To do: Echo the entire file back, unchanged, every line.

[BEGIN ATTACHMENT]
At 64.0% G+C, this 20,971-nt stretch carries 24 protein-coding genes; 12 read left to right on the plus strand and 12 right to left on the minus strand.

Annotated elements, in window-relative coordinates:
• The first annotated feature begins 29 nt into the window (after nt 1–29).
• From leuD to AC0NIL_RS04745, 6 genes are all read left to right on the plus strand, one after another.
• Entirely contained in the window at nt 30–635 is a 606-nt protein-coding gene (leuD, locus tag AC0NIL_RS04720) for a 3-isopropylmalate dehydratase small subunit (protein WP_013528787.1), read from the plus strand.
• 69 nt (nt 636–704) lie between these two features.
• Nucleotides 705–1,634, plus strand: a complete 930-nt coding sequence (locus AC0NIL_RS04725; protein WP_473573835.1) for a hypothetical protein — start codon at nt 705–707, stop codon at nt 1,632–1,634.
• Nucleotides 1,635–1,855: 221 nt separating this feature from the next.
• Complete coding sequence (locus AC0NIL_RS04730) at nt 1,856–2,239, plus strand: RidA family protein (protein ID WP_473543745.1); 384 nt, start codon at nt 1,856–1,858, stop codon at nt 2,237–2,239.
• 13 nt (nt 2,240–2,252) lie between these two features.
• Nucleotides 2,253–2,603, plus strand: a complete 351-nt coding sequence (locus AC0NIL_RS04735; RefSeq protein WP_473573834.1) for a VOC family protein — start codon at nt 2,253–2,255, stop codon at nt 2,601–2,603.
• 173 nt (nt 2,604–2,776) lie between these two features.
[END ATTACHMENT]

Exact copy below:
At 64.0% G+C, this 20,971-nt stretch carries 24 protein-coding genes; 12 read left to right on the plus strand and 12 right to left on the minus strand.

Annotated elements, in window-relative coordinates:
• The first annotated feature begins 29 nt into the window (after nt 1–29).
• From leuD to AC0NIL_RS04745, 6 genes are all read left to right on the plus strand, one after another.
• Entirely contained in the window at nt 30–635 is a 606-nt protein-coding gene (leuD, locus tag AC0NIL_RS04720) for a 3-isopropylmalate dehydratase small subunit (protein WP_013528787.1), read from the plus strand.
• 69 nt (nt 636–704) lie between these two features.
• Nucleotides 705–1,634, plus strand: a complete 930-nt coding sequence (locus AC0NIL_RS04725; protein WP_473573835.1) for a hypothetical protein — start codon at nt 705–707, stop codon at nt 1,632–1,634.
• Nucleotides 1,635–1,855: 221 nt separating this feature from the next.
• Complete coding sequence (locus AC0NIL_RS04730) at nt 1,856–2,239, plus strand: RidA family protein (protein ID WP_473543745.1); 384 nt, start codon at nt 1,856–1,858, stop codon at nt 2,237–2,239.
• 13 nt (nt 2,240–2,252) lie between these two features.
• Nucleotides 2,253–2,603, plus strand: a complete 351-nt coding sequence (locus AC0NIL_RS04735; RefSeq protein WP_473573834.1) for a VOC family protein — start codon at nt 2,253–2,255, stop codon at nt 2,601–2,603.
• 173 nt (nt 2,604–2,776) lie between these two features.